Eric Schmidt, the chief executive of Google for the past 10 years, made a public mea culpa for the company's failure to crack social networking, and for its ceding control of swaths of the internet to Facebook.
"A CEO should take responsibility," he said, in a confessional interview at a technology conference. "I screwed up."
Mr Schmidt stood down from the day-to-day running of the search engine giant earlier this year, but has kept the title of chairman and a role as a roving ambassador for the company. His candid assessment of his period at the helm came as the company made a new push into social media yesterday with its Google Offers service.
People will be able to sign up to receive specially targeted discounts and deals at local businesses, in a service modelled on the successful Groupon business that Google tried and failed to acquire last year.
Google, which built its business by selling advertisements against anonymous search queries typed into its website, has been trying to encourage users to tell it more about themselves, so it can target more and better advertisements or deals at them.
"Facebook has done a number of things that I admire," Mr Schmidt said. "For years I've said we've missed something, which is identity... In the online world you need to know who you are dealing with."
And he added: "Three years ago I wrote memos talking about this general problem. I knew that I had to do something and I failed to do it."
Facebook began as a closed website where users were able to share their thoughts and pictures with friends, and has expanded to become a way of sharing a user's activity across the web. Other websites now allow people to log in using their Facebook identity.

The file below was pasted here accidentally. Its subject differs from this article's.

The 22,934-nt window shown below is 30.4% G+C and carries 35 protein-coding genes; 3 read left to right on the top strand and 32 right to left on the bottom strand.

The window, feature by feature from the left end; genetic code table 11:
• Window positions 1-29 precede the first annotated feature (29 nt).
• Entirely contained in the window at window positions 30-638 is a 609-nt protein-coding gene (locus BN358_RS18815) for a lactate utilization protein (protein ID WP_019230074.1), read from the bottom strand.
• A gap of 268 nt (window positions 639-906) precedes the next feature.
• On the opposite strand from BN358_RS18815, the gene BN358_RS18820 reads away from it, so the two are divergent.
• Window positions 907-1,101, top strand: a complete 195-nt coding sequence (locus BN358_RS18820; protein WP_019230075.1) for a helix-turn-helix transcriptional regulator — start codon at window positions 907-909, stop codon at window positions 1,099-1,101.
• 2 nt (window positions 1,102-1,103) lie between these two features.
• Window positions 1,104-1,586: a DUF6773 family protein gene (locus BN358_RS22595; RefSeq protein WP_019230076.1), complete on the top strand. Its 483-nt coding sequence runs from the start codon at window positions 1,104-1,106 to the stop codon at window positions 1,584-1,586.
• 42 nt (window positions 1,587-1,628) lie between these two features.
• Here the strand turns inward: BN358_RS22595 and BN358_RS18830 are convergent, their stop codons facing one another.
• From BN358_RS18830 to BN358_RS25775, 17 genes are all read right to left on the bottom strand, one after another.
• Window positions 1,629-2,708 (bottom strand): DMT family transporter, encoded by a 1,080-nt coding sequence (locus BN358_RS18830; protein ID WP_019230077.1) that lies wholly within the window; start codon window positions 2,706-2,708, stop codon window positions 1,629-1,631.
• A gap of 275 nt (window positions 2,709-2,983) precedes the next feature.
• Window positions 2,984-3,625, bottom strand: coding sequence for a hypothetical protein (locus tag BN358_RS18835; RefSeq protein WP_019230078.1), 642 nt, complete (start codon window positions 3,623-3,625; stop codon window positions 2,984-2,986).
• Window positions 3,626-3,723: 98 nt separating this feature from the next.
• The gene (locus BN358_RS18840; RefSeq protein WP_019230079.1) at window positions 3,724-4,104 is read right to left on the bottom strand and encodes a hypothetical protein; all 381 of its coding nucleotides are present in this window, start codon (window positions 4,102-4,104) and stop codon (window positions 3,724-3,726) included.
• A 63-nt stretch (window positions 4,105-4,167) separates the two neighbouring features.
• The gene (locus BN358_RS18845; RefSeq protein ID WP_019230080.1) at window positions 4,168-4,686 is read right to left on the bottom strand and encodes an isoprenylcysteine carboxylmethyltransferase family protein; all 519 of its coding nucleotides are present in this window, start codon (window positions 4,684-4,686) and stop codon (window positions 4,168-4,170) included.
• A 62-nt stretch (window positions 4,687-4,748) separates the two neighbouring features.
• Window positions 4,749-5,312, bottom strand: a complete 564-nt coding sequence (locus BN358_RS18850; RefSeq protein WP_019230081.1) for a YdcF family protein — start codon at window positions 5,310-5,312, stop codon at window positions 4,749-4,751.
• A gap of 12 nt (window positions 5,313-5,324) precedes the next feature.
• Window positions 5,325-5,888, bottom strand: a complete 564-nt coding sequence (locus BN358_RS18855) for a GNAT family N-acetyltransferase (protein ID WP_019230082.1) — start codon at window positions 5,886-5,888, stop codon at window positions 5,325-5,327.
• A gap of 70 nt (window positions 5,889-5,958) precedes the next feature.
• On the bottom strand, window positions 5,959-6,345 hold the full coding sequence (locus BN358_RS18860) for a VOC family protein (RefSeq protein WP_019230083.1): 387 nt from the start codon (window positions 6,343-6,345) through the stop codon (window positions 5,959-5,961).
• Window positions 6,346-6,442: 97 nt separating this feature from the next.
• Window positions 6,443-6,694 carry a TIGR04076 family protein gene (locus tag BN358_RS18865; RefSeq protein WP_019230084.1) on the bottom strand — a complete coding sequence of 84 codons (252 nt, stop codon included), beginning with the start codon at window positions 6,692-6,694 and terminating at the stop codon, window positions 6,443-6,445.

Mr Schmidt said it would be better for competition and for easing privacy concerns if users did not concentrate their online activity through one single Facebook profile – but whether internet users will choose Google as a second online profile remains to be seen. Google Buzz, an attempt to build a social network from the address books of Google's Gmail email users, backfired last year. Google Offers is a new attempt to encourage internet users to build a social profile on Google, as is the new "+1" service, which allows users to rate and recommend traditional Google search results. These social features are ways "to make our own products better" rather than an attempt to go head-to-head against Facebook, Mr Schmidt said.
In the expansive interview on stage at the AllThingsD conference hosted by the Wall Street Journal blog, Mr Schmidt revealed that Google had repeatedly tried to do partnership deals with Facebook – including a deal that might have given the search engine access to the personal material contained in Facebook – but had been rebuffed. "We tried very hard to partner with Facebook," he said. "They were unwilling to do the deal."
In April, the chief executive post passed to Larry Page, one of Google's two founders, after Mr Schmidt and the board decided – in the words of the chairman at the time – that "adult supervision [was] no longer needed". Mr Page will focus on developing Google products, including new social media services and Google's Android and Chrome operating systems for smartphones and personal computers.
Google, Facebook, Apple and Amazon are reshaping the consumer experience on the internet, just as Microsoft reshaped it on the personal computer two decades ago, Mr Schmidt said. "We have never had four companies growing at the scale that those four are in aggregate."